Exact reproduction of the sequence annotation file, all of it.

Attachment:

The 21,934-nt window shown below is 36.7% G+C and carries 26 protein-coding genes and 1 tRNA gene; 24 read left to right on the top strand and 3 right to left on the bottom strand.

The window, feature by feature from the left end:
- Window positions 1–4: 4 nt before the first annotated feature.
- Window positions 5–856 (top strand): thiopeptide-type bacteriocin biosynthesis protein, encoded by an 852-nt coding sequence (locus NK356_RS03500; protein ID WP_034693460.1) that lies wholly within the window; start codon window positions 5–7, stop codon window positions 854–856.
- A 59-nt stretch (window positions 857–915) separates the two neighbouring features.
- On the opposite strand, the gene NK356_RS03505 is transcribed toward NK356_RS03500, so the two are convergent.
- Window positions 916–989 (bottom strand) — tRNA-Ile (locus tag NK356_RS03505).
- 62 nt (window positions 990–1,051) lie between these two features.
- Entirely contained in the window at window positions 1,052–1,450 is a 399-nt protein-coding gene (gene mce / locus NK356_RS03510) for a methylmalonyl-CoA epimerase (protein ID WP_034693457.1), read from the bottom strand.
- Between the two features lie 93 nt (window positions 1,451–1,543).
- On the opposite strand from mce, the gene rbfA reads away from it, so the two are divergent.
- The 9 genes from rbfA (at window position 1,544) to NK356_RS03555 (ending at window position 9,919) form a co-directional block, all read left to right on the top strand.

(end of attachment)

The 21,934-nt window shown below is 36.7% G+C and carries 26 protein-coding genes and 1 tRNA gene; 24 read left to right on the top strand and 3 right to left on the bottom strand.

The window, feature by feature from the left end:
- Window positions 1–4: 4 nt before the first annotated feature.
- Window positions 5–856 (top strand): thiopeptide-type bacteriocin biosynthesis protein, encoded by an 852-nt coding sequence (locus NK356_RS03500; protein ID WP_034693460.1) that lies wholly within the window; start codon window positions 5–7, stop codon window positions 854–856.
- A 59-nt stretch (window positions 857–915) separates the two neighbouring features.
- On the opposite strand, the gene NK356_RS03505 is transcribed toward NK356_RS03500, so the two are convergent.
- Window positions 916–989 (bottom strand) — tRNA-Ile (locus tag NK356_RS03505).
- 62 nt (window positions 990–1,051) lie between these two features.
- Entirely contained in the window at window positions 1,052–1,450 is a 399-nt protein-coding gene (gene mce / locus NK356_RS03510) for a methylmalonyl-CoA epimerase (protein ID WP_034693457.1), read from the bottom strand.
- Between the two features lie 93 nt (window positions 1,451–1,543).
- On the opposite strand from mce, the gene rbfA reads away from it, so the two are divergent.
- The 9 genes from rbfA (at window position 1,544) to NK356_RS03555 (ending at window position 9,919) form a co-directional block, all read left to right on the top strand.